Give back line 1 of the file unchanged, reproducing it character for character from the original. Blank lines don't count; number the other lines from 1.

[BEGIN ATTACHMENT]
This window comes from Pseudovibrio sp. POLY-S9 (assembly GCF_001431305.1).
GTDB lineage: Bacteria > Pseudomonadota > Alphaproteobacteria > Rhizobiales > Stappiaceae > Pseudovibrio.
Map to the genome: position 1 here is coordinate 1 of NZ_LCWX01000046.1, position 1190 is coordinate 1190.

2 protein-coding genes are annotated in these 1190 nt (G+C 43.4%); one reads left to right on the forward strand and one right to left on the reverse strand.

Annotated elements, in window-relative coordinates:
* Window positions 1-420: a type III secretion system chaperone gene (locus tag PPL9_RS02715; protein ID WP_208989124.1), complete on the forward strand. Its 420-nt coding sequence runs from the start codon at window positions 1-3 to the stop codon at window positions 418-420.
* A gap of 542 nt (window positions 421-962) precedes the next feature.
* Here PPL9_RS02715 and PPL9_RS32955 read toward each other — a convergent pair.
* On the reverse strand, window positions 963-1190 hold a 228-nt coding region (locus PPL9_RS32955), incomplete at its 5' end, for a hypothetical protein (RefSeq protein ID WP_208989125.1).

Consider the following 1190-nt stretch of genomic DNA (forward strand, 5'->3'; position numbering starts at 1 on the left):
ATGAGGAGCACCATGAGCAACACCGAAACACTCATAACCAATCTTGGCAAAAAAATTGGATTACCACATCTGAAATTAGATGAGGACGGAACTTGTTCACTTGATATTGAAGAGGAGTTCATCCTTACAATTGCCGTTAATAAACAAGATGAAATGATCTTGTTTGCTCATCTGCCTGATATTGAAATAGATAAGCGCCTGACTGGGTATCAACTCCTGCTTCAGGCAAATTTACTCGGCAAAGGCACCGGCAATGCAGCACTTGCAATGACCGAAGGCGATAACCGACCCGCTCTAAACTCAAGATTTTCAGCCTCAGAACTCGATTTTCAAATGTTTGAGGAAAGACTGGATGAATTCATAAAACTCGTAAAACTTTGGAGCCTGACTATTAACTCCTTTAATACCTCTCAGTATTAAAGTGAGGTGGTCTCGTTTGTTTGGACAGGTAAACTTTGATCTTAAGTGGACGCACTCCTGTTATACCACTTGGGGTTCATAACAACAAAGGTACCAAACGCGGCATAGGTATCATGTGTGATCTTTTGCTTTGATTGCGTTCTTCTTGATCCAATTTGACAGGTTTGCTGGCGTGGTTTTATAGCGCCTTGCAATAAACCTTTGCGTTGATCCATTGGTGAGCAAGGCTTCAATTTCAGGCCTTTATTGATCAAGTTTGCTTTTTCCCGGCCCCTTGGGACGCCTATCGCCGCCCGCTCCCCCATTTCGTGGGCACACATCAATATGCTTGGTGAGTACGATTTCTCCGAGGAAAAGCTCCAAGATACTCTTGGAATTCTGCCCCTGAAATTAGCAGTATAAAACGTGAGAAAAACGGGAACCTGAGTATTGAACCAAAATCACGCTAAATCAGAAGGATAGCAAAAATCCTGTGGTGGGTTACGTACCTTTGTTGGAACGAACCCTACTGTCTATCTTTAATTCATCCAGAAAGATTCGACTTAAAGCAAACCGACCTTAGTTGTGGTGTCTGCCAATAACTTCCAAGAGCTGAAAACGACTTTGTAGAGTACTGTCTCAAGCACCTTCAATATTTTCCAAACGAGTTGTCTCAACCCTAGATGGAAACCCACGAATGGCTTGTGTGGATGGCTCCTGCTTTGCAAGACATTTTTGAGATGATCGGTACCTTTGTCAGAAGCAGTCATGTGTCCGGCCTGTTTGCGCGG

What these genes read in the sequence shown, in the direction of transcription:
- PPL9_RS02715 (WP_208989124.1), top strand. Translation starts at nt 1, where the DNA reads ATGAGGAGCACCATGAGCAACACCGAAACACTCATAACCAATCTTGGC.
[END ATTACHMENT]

This window comes from Pseudovibrio sp. POLY-S9 (assembly GCF_001431305.1).